Beard Coloring Mistakes Revealed
Are you a man who has started to notice grey hairs appearing on your beard? Have you tried dying it, only to become disappointed in the results? Looking for some beard coloring tips.
If the answer is yes, you’ve come to the right place. That’s because I’ve been dying my beard for the better part of ten years. To cut to the chase, I know what it is like to apply product to my whiskers and not like the outcome.
Given the nature of this blog post, I figured it might be most helpful to share my top five beard coloring mistakes with you, rather than a simple “how to dye your beard post” post.
Can you dig it?
Before we dive too deep, you need to know that I did consult with Pete Faraci, a Chicago based barber on some of these faux pas. After all, you want a dose of professional advice as part of the mix, right?
And so, without further ado, here are five common mistakes you may be making when dying your beard.
1. Picking the wrong color
“Too many guys choose jet-black coloring for their beard when their true color is more of a deep brown,” says Faraci. “As a general rule, if the hair on your head is deep brown, that should be the dye color you choose for your beard, he adds.
There are many different shades to choose from. Check out our post on GX Beard Wash for ideas.
2. Not letting the dye set
Over the years, I’ve learned that leaving the dye in my beard for at least seven minutes is key to a realistic look. In the past, I used to apply the coloring, and a few minutes later, wash it out. In the end, my whiskers didn’t get the rich color I was looking for.
“Facial hair becomes more course as we age,” Faraci explains. “This means absorption of the product is going to take longer. At a minimum, let it sit for five minutes. If you are in a hurry, consider using a hairdryer – set to low – on your beard. Hold the dryer arm’s length from your beard and gently wand back and forth to accelerate the drying process.”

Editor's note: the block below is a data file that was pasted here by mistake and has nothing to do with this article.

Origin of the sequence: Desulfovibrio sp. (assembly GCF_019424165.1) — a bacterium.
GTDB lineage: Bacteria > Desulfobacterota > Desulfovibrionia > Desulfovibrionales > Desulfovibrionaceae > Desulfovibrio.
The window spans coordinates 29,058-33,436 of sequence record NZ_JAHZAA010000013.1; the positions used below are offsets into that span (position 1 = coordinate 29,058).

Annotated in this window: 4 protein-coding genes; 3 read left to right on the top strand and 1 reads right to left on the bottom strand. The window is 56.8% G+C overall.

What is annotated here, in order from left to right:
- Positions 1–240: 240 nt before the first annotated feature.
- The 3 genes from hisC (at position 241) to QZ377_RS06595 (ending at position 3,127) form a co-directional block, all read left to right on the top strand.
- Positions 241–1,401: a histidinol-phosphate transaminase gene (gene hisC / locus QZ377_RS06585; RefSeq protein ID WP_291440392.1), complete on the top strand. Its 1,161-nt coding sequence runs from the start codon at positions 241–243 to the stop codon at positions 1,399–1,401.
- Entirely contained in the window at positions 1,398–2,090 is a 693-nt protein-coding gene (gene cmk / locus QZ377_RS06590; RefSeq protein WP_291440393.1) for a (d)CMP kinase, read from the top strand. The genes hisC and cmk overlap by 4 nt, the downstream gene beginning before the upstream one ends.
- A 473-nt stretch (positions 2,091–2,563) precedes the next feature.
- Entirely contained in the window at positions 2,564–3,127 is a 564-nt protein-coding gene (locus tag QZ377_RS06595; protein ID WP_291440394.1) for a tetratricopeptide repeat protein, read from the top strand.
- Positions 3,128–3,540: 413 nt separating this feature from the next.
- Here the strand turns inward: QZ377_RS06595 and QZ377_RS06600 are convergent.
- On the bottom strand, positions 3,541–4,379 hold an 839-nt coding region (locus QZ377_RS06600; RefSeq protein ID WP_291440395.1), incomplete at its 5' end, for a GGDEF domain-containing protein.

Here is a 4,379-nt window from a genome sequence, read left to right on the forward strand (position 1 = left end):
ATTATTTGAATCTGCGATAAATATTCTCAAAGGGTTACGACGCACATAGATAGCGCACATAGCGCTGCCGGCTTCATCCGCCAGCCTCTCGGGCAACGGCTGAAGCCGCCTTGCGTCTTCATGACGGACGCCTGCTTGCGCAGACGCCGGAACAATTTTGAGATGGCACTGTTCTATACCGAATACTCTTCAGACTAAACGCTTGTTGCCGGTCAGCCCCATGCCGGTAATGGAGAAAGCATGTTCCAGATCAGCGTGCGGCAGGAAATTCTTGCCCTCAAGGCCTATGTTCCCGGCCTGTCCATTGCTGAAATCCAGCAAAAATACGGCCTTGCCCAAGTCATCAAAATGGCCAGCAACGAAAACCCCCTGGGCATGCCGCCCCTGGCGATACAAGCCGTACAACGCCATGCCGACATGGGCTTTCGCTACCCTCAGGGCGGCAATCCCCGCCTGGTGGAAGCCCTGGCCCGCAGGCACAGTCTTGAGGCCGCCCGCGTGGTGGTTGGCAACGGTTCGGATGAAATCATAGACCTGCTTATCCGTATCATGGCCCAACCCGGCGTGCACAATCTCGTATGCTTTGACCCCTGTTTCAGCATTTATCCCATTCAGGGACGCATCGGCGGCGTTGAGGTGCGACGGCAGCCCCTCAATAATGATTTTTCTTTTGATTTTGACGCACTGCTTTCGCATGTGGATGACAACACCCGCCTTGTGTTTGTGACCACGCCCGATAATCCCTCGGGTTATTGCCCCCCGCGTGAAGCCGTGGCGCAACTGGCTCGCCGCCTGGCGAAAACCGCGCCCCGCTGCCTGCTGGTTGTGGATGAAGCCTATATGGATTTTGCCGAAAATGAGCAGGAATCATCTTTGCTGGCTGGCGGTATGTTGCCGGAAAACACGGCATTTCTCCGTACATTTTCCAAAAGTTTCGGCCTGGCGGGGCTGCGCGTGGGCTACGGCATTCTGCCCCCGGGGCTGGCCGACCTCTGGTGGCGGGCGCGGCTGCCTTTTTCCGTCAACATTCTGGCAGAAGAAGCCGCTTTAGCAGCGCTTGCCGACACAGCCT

3. Not using petroleum jelly
I bet you weren’t expecting this mistake, but here me out. Using petroleum jelly around the cheeks, the upper neck and sideburns helps you to avoid drippage. Moreover, if coloring does seep into an unwanted place, the jelly makes for easy cleanup.
“Just take a little Vaseline and dab it around the areas you don’t want to be colored. The jelly provides a protective barrier for leakage. In the end, you will have a much more realistic look,” says Faraci.
4. Forgetting the eyebrows
Have you noticed greys creeping into your eyebrows? Tired of tweezering them out? Goodness knows I am! That’s why I started using beard coloring on my eyebrows a few years ago.
Plus, by coloring your eyebrows, your match with your beard. It will make everything look more natural. Use a Q-Tip for this grooming hack and dip it into the coloring. Slowly trace from shaft to end of brow. A little goes a long way.
5. Not rinsing out excess coloring
The final mistake men make with beard coloring is not rinsing out the excess coloring after it dries. The key is to use a dime-size amount of shampoo.
“Just place a tiny amount (shampoo) in your palm when you get in the shower. Let the water flow from the showerhead onto your face first. Then, apply the shampoo and use a downward motion with your fingers to get out the excess,” Faraci says. “Skip rinsing in the sink – it doesn’t do the job right,” he adds.
To help with the learning process, I've included a video above from BeardBrand with Greg Berzinsky.
As you age, your whiskers are going to turn white. It happens to all of us. If you want a more youthful look, dying your beard can be a meaningful option.
Hopefully, the suggestions made here will help you to create the handsome, rugged look you are hoping to achieve. And trust me when I tell you – learning how to dye your beard correctly is a skill that takes time to perfect.
For more tips on aging and group, be sure to read our how to get your DILF on post.
Do you have any suggestions for facial hair coloring? If so, leave your comments in the box below.